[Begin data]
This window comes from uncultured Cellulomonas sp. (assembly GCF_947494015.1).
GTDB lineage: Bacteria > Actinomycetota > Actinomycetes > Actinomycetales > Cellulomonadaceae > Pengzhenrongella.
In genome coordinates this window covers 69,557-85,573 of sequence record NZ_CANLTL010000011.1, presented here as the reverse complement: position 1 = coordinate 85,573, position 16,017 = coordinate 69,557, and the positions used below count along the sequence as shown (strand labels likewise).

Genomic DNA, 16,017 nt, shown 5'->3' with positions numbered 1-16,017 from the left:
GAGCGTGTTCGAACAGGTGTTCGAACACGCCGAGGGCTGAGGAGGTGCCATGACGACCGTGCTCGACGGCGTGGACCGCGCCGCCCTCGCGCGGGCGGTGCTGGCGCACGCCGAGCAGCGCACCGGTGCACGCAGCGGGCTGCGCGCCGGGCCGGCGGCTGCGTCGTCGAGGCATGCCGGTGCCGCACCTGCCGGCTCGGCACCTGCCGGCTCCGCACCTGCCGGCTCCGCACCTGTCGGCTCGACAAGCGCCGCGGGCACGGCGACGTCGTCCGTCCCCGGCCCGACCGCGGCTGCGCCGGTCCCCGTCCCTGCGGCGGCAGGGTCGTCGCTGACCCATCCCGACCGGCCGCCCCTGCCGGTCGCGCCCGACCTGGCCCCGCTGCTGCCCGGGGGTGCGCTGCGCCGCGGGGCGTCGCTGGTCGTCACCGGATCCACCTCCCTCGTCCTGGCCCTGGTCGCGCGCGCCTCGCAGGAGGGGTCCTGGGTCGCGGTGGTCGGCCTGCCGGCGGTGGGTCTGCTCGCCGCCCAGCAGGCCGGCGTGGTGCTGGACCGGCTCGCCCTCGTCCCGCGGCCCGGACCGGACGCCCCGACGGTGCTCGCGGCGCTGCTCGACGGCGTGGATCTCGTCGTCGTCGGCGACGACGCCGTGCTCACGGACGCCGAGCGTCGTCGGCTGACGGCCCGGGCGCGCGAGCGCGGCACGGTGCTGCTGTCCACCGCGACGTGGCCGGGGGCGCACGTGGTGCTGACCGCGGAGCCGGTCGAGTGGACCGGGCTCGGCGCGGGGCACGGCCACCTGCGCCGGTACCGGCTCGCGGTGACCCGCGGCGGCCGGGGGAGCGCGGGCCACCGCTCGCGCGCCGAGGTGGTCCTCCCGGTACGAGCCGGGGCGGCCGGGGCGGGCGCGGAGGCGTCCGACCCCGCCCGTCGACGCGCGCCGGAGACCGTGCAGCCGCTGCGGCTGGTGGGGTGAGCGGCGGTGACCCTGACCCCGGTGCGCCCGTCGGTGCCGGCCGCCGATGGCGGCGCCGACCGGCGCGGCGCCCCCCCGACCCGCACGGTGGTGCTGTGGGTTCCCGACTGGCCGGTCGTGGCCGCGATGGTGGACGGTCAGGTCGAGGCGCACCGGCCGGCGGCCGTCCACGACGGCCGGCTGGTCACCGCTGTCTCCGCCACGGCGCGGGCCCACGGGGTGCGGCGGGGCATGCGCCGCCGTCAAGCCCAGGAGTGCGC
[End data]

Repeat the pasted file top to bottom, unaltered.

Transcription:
This window comes from uncultured Cellulomonas sp. (assembly GCF_947494015.1).
GTDB lineage: Bacteria > Actinomycetota > Actinomycetes > Actinomycetales > Cellulomonadaceae > Pengzhenrongella.
In genome coordinates this window covers 69,557-85,573 of sequence record NZ_CANLTL010000011.1, presented here as the reverse complement: position 1 = coordinate 85,573, position 16,017 = coordinate 69,557, and the positions used below count along the sequence as shown (strand labels likewise).

Genomic DNA, 16,017 nt, shown 5'->3' with positions numbered 1-16,017 from the left:
GAGCGTGTTCGAACAGGTGTTCGAACACGCCGAGGGCTGAGGAGGTGCCATGACGACCGTGCTCGACGGCGTGGACCGCGCCGCCCTCGCGCGGGCGGTGCTGGCGCACGCCGAGCAGCGCACCGGTGCACGCAGCGGGCTGCGCGCCGGGCCGGCGGCTGCGTCGTCGAGGCATGCCGGTGCCGCACCTGCCGGCTCGGCACCTGCCGGCTCCGCACCTGCCGGCTCCGCACCTGTCGGCTCGACAAGCGCCGCGGGCACGGCGACGTCGTCCGTCCCCGGCCCGACCGCGGCTGCGCCGGTCCCCGTCCCTGCGGCGGCAGGGTCGTCGCTGACCCATCCCGACCGGCCGCCCCTGCCGGTCGCGCCCGACCTGGCCCCGCTGCTGCCCGGGGGTGCGCTGCGCCGCGGGGCGTCGCTGGTCGTCACCGGATCCACCTCCCTCGTCCTGGCCCTGGTCGCGCGCGCCTCGCAGGAGGGGTCCTGGGTCGCGGTGGTCGGCCTGCCGGCGGTGGGTCTGCTCGCCGCCCAGCAGGCCGGCGTGGTGCTGGACCGGCTCGCCCTCGTCCCGCGGCCCGGACCGGACGCCCCGACGGTGCTCGCGGCGCTGCTCGACGGCGTGGATCTCGTCGTCGTCGGCGACGACGCCGTGCTCACGGACGCCGAGCGTCGTCGGCTGACGGCCCGGGCGCGCGAGCGCGGCACGGTGCTGCTGTCCACCGCGACGTGGCCGGGGGCGCACGTGGTGCTGACCGCGGAGCCGGTCGAGTGGACCGGGCTCGGCGCGGGGCACGGCCACCTGCGCCGGTACCGGCTCGCGGTGACCCGCGGCGGCCGGGGGAGCGCGGGCCACCGCTCGCGCGCCGAGGTGGTCCTCCCGGTACGAGCCGGGGCGGCCGGGGCGGGCGCGGAGGCGTCCGACCCCGCCCGTCGACGCGCGCCGGAGACCGTGCAGCCGCTGCGGCTGGTGGGGTGAGCGGCGGTGACCCTGACCCCGGTGCGCCCGTCGGTGCCGGCCGCCGATGGCGGCGCCGACCGGCGCGGCGCCCCCCCGACCCGCACGGTGGTGCTGTGGGTTCCCGACTGGCCGGTCGTGGCCGCGATGGTGGACGGTCAGGTCGAGGCGCACCGGCCGGCGGCCGTCCACGACGGCCGGCTGGTCACCGCTGTCTCCGCCACGGCGCGGGCCCACGGGGTGCGGCGGGGCATGCGCCGCCGTCAAGCCCAGGAGTGCGC